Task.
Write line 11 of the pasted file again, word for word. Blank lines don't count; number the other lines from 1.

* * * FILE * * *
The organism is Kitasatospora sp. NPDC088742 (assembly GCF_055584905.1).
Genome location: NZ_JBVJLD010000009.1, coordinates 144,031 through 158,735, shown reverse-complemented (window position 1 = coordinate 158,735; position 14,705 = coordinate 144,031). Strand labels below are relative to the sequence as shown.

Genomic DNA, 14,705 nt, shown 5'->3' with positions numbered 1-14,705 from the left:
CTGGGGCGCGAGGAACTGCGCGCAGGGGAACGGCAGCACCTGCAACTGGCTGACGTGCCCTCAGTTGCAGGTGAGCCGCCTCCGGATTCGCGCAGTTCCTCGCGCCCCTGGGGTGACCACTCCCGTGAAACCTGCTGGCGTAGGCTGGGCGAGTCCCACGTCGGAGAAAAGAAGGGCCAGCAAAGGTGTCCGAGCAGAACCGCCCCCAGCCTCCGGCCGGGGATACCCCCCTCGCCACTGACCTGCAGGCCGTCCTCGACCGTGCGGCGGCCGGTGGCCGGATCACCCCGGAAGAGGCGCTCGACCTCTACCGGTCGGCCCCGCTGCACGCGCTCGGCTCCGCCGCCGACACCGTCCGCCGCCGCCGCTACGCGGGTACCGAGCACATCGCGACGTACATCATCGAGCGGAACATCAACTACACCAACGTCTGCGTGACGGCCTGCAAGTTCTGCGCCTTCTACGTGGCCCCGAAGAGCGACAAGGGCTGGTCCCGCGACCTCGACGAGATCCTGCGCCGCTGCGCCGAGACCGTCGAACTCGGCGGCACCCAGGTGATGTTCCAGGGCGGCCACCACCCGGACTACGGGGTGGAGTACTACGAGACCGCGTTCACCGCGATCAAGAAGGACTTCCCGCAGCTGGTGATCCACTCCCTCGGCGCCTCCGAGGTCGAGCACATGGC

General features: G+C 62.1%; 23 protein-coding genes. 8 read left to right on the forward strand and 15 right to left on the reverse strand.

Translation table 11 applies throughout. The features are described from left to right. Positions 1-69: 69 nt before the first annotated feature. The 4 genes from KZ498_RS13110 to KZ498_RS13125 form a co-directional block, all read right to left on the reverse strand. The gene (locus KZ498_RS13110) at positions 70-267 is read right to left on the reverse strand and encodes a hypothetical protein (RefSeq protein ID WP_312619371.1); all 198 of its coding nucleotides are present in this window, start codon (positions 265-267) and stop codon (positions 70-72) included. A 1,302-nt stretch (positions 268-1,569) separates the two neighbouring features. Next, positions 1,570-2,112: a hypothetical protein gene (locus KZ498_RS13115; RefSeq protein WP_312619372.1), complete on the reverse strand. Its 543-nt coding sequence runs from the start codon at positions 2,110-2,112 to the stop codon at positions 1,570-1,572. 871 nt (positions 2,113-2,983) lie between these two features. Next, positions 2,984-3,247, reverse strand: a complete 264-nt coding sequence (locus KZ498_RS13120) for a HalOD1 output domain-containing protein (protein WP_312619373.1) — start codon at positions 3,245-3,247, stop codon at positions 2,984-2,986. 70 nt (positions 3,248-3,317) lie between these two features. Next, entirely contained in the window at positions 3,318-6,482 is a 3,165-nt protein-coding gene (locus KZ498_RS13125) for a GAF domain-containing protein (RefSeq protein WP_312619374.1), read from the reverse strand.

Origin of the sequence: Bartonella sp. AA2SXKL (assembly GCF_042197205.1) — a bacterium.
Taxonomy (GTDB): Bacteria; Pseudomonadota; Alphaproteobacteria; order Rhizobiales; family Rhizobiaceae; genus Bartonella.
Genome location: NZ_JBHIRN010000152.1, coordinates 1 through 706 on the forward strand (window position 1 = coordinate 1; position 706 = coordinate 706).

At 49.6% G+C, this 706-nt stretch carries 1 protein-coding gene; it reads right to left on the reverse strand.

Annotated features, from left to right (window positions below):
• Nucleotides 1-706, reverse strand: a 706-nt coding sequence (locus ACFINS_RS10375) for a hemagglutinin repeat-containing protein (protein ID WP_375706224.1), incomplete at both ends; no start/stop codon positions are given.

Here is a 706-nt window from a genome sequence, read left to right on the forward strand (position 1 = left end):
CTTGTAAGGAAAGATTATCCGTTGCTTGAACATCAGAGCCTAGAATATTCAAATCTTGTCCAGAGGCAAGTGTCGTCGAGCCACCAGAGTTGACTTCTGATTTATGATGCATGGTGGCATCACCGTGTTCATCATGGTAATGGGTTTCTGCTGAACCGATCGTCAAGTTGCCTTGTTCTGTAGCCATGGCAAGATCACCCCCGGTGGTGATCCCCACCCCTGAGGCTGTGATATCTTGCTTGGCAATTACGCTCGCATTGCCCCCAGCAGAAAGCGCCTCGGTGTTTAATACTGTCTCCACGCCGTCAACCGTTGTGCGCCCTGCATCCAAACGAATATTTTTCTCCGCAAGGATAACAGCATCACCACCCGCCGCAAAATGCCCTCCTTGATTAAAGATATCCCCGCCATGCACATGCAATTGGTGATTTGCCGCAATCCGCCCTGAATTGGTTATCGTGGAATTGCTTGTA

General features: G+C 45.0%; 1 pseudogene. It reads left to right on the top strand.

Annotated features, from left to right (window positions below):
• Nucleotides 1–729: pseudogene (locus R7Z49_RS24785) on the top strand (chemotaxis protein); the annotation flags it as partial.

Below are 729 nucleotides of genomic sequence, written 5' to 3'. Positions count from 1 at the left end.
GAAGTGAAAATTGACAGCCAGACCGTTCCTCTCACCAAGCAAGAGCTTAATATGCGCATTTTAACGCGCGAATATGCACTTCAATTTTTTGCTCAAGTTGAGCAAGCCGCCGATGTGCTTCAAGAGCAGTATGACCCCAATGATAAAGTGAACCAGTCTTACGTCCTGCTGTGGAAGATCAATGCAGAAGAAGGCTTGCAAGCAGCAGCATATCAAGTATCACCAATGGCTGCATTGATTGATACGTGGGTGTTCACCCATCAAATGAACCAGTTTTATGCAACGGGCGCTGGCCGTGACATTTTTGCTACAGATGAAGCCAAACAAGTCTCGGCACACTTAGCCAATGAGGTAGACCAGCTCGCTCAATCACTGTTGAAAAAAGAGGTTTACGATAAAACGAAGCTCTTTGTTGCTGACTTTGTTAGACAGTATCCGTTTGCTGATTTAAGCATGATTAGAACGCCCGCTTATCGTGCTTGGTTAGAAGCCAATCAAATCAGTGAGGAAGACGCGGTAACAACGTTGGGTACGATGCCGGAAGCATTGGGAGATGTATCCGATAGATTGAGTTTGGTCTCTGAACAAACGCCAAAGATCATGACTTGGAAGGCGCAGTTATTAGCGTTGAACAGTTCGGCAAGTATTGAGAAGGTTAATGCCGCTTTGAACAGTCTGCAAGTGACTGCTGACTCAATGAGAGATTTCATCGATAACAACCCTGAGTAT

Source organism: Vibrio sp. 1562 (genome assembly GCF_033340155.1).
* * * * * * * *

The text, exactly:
Annotated features, from left to right (window positions below):